In Poland there a great many communists have been driven into the communist fold not by poverty, but by theory; this is the most dangerous kind, as they exude an aura of selflessness, righteousness, and humanity. They were led into this error by imitating foreigners, by a licentious imagination and an inadequate understanding of our society, but also by the traditional Polish pursuit of equality. As we know, when our parliaments were established, our nobility had equality in mind as their principal purpose. Pursing this goal, the nobility encountered insurmountable obstacles, it even perceived the impossibility of achieving it, and yet it never deviated from the fatal path it had chosen. This was the source of the majority of our domestic feuds, this led to the election of kings and to anarchy, this gave rise to the resentment of established hierarchies, fear of a standing army, treasury, taxes, education, tribunals, honors, dignities, etc. Since the downfall of Poland our society has come out of the narrow confines of nobility: burghers and peasantry were allowed access to civil life, but gathering momentum, the egalitarian striving has not been extinguished in our hearts. This explains the fondness which Poland has always had for France, animated by the same inclination towards a revolutionary spirit, towards socialism, and finally towards communism, the ultimate effect of absolute equality and ultra-democracy. To avoid the calamities that such an inclination generates, one should take good note of the transformation of notions that has occurred in France since the recent Revolution.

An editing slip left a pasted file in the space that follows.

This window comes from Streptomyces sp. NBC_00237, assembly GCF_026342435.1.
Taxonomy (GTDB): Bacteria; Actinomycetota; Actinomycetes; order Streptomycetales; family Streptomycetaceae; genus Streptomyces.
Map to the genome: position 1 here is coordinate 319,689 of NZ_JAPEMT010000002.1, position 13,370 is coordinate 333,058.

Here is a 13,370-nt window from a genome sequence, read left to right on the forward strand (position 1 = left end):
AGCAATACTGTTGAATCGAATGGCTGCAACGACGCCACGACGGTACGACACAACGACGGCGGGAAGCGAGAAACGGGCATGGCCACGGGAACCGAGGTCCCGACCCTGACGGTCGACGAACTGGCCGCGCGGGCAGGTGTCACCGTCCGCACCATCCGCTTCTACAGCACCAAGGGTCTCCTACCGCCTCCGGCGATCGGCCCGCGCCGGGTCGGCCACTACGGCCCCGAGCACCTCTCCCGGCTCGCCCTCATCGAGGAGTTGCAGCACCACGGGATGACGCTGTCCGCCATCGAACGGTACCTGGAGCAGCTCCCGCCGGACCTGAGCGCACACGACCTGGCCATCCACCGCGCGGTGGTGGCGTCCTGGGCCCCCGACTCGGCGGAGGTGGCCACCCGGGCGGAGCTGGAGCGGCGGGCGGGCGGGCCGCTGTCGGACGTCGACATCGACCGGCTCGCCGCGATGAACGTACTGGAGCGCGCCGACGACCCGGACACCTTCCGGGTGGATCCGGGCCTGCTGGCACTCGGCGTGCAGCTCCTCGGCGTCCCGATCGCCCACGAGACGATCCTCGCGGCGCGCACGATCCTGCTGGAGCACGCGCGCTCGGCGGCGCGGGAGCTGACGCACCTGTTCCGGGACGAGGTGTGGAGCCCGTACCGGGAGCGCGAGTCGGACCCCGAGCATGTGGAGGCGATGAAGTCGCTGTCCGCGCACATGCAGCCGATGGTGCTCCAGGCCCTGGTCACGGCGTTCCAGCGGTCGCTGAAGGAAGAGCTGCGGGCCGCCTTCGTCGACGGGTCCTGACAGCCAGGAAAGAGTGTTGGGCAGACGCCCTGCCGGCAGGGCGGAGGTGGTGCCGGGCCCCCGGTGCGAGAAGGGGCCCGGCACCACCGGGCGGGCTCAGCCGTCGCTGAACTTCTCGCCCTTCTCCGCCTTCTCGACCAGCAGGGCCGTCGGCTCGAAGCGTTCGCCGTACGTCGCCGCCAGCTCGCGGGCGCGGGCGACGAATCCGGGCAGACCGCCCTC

Reaching the ultimate end of the egalitarian principle by means of communism, France realized that equality overdone is antisocial and leads to barbarity; that such an equality is also contrary to freedom. This is illustrated by the advocates of a social-democratic republic, who supplant freedom with solidarity. To act this way is to misunderstand human nature. In the moral order the notion of equality does not precede freedom: on the contrary, it follows from freedom. In his soul man feels free, independent, and responsible for his actions, he feels he has rights and overcomes obstacles he encounters in his activity. Free in the eyes of psychology, man also wants to be free in political life. Thus freedom is his first right, which the community ought to confer on him. Now this right to liberty is common to all; no man can be divested of it for the benefit of others. Hence the principle of political equality. This understanding of the equality of rights, that is equality before the law, is only a safeguard of liberty for all. Equality before the law does not remove inequalities of wealth and power, but it allows everyone to develop his abilities, it allows us to take up our stations in life according to our merit.